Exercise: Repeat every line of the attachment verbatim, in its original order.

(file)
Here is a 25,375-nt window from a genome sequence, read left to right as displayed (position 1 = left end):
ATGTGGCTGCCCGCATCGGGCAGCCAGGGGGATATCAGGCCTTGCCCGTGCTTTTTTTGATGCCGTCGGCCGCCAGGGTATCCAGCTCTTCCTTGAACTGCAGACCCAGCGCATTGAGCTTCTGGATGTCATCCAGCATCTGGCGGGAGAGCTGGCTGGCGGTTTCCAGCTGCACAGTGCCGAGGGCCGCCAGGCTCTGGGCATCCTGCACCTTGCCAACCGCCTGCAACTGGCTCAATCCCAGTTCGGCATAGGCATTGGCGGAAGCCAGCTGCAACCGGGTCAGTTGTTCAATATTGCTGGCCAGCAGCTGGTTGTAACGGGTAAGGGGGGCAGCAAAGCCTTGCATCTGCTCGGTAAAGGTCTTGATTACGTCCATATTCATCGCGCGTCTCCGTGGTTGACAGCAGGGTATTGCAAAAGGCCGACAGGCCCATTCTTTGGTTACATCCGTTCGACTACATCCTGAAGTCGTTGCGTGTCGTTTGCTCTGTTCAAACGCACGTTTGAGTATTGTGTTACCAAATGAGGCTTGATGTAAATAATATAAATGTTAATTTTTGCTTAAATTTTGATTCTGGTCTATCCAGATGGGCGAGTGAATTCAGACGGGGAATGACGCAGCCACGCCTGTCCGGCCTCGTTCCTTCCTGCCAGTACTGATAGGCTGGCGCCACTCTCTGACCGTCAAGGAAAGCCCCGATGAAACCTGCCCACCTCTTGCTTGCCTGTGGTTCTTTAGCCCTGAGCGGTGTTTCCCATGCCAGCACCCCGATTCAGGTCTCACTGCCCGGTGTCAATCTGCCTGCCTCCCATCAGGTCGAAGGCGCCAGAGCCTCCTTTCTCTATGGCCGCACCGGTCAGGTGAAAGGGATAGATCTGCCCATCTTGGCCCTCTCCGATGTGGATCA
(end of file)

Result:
Here is a 25,375-nt window from a genome sequence, read left to right as displayed (position 1 = left end):
ATGTGGCTGCCCGCATCGGGCAGCCAGGGGGATATCAGGCCTTGCCCGTGCTTTTTTTGATGCCGTCGGCCGCCAGGGTATCCAGCTCTTCCTTGAACTGCAGACCCAGCGCATTGAGCTTCTGGATGTCATCCAGCATCTGGCGGGAGAGCTGGCTGGCGGTTTCCAGCTGCACAGTGCCGAGGGCCGCCAGGCTCTGGGCATCCTGCACCTTGCCAACCGCCTGCAACTGGCTCAATCCCAGTTCGGCATAGGCATTGGCGGAAGCCAGCTGCAACCGGGTCAGTTGTTCAATATTGCTGGCCAGCAGCTGGTTGTAACGGGTAAGGGGGGCAGCAAAGCCTTGCATCTGCTCGGTAAAGGTCTTGATTACGTCCATATTCATCGCGCGTCTCCGTGGTTGACAGCAGGGTATTGCAAAAGGCCGACAGGCCCATTCTTTGGTTACATCCGTTCGACTACATCCTGAAGTCGTTGCGTGTCGTTTGCTCTGTTCAAACGCACGTTTGAGTATTGTGTTACCAAATGAGGCTTGATGTAAATAATATAAATGTTAATTTTTGCTTAAATTTTGATTCTGGTCTATCCAGATGGGCGAGTGAATTCAGACGGGGAATGACGCAGCCACGCCTGTCCGGCCTCGTTCCTTCCTGCCAGTACTGATAGGCTGGCGCCACTCTCTGACCGTCAAGGAAAGCCCCGATGAAACCTGCCCACCTCTTGCTTGCCTGTGGTTCTTTAGCCCTGAGCGGTGTTTCCCATGCCAGCACCCCGATTCAGGTCTCACTGCCCGGTGTCAATCTGCCTGCCTCCCATCAGGTCGAAGGCGCCAGAGCCTCCTTTCTCTATGGCCGCACCGGTCAGGTGAAAGGGATAGATCTGCCCATCTTGGCCCTCTCCGATGTGGATCA